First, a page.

These days, we’ve come to expect decent service and it seems it mostly gets mentioned only when it is particularly bad. In this case it needs mentioning because it was just so good. Every member of the crew was genuinely nice, and often went out of their way to help. Our waiter even cut our daughters schnitzel for her. Apparently Carnival carries more families each year than any other cruise line, so they get pretty good at anticipating the needs of families before you even have to ask. When my daughter lost her toy penguin just before disembarkation, two staff members went back on board and spent half an hour helping to get it back, nicknaming it “operation penguin”. They didn’t just help, they enjoyed helping.
Although it is a bit awkward to discuss, I have to admit that I was most put off cruising by the people. What if I was stuck on a boat for three days with 2,597 people I couldn’t stand? Actually I discovered this just came down to my attitude. The ship is huge (three football fields long), so despite the literally thousands of people on board it never felt too crowded.
We enjoyed spending time together as a family and didn’t really socialise that much. When we did, the people we met were lovely. There are always going to be people on board you wouldn’t choose to holiday with, like the man who managed to down three beers in half an hour during the Dr Seuss story time at 10am. We found it quite funny. It didn’t affect us so why should we care? So what if the bar was three deep at midday while the salad bar stood empty?
Carnival call themselves the fun ship, and as corny as it sounds, it’s this single-minded pursuit of fun that makes it so good for families. Carnival Spirit has the biggest waterpark at sea including the Green Thunder which involves standing in a tube while the ground literally drops out beneath you. I went on it in the name of research and found it truly terrifying. This was kind of embarrassing as the twelve year old next me told me he’d been on seven times. They also have a dedicated waterpark for the little ones.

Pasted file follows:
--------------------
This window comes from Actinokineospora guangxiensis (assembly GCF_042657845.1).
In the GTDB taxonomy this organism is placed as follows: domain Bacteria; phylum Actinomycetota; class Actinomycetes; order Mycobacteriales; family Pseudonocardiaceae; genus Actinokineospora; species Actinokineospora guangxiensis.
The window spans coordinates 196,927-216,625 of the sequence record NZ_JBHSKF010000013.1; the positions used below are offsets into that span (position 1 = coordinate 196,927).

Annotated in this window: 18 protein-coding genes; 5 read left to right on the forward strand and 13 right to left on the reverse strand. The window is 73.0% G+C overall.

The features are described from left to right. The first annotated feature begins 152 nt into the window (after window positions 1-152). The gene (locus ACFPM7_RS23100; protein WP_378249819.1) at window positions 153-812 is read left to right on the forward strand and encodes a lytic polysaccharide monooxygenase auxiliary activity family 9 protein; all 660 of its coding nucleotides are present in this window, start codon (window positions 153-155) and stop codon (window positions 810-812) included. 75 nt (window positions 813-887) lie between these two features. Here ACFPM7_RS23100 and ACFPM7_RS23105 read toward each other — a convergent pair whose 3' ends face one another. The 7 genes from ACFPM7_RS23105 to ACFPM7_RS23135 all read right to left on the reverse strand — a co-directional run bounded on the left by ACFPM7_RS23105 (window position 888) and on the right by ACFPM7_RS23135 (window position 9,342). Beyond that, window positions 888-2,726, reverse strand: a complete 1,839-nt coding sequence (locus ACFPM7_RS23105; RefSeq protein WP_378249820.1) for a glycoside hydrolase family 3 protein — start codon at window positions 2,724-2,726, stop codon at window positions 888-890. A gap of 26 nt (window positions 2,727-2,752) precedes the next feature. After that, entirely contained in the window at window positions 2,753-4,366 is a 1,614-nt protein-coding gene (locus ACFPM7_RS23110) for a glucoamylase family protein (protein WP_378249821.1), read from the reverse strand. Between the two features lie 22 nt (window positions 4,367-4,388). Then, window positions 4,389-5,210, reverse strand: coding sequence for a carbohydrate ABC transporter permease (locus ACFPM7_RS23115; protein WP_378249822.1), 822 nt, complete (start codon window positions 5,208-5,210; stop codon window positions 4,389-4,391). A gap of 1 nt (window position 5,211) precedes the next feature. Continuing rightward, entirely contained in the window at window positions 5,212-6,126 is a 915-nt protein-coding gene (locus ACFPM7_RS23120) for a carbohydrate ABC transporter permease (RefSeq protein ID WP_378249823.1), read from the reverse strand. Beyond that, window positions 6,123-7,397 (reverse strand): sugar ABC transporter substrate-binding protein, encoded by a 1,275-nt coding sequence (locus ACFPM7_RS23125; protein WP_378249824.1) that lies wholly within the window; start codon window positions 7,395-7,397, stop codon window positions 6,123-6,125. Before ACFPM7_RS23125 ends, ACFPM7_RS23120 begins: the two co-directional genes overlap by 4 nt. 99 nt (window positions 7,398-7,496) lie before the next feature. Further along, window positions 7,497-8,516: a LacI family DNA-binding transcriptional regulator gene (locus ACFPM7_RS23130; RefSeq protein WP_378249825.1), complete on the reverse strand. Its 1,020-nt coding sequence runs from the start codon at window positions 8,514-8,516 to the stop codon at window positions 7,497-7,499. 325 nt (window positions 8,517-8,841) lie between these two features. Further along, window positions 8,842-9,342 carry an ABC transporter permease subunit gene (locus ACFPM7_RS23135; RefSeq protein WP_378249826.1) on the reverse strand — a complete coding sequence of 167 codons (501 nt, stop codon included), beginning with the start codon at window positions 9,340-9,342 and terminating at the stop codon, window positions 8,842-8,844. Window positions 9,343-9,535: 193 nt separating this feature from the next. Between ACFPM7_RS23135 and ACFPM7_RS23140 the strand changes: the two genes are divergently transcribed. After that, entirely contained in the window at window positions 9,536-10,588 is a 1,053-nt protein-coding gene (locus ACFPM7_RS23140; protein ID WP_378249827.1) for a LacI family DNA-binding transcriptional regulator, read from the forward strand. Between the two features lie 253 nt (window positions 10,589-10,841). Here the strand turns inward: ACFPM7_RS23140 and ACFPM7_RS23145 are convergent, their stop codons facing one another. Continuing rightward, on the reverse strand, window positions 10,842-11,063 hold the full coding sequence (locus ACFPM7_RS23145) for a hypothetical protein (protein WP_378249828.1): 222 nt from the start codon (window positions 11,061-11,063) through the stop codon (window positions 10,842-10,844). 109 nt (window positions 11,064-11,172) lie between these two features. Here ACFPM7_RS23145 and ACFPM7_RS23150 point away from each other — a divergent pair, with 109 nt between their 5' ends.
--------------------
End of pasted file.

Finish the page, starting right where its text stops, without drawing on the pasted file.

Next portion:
The main outdoor deck has two pool areas and a spa, and although they aren’t huge, they never seemed to be too packed (they were busy, but not CRAZY busy). At night they show Dive-in Movies on the big screen which you can watch from the pool (if it is warm enough, which it wasn’t for us) or the surrounding deck chairs. Not all the movies were suitable for little kids, but my daughter managed to stay awake almost to the end of Minions one night. There’s free popcorn and blankets and it’s a great night-time activity you can all do together.
What to Do Next?
There are kids activities planned throughout the cruise, our favourite was the Seuss-a-Palooza Parade and Story time. And of course, the kids club with Ocean themed activities. You won’t hear a single “I’m bored” from the kids – probably worth the cruise cost alone.
While our daughter was having non-stop fun, we found ourselves at an occasional loss for what to do. This was not so much because there wasn’t anything on, but because we weren’t used to having so many hours on our own.
We went to the adults-only Serenity Retreat area for a swim and a spa, and had a drink at just about every one of the many, many bars on board, including the new rum and tequila bars on deck and the apothecary-themed cocktail bar below. We saw a fantastic comedian, some singing and dancing, and even tried our hand at trivia. We sat on our balcony and watched the ocean. We started to unwind. It still didn’t quite fill the hours my daughter spent at the kids club. We weren’t game to try the nightclub (or more accurately weren’t up late enough) or the casino, or any of the activities that sounded like an infomercial, like the free secrets to a flatter stomach seminar.
There is an entire team on board dedicated to making sure everyone is having fun, led by the bubbly cruise director, whose omnipresence meant she felt like someone you knew by the end, even if you hadn’t actually met her. Perhaps a slightly over the top friend that always wants you to drink cocktails and dance to 80s rock ballads, but that’s what cruising is like. If you’re ready to embrace it, it is a dead-set blast. If you want peace and quiet and luxury bathrobes, try something else…but it won’t be as much fun!
What We Thought Overall
We chose a three-day “at sea” cruise on Carnival Spirit for our cruise with our three year old. Despite my initial fears, we had a fantastic time. The kids club was flawless, the food was good and we got lots of grown-up time. The Dr Seuss at sea program was a standout – along with all other the child friendly activities and facilities. My daughter keeps asking when we are going to go on the boat again, and to be honest, I’m about to go and look for some deals right now!
Jan 28 2016
Great article and very informative, this gets the Official Seal of Awesomeness!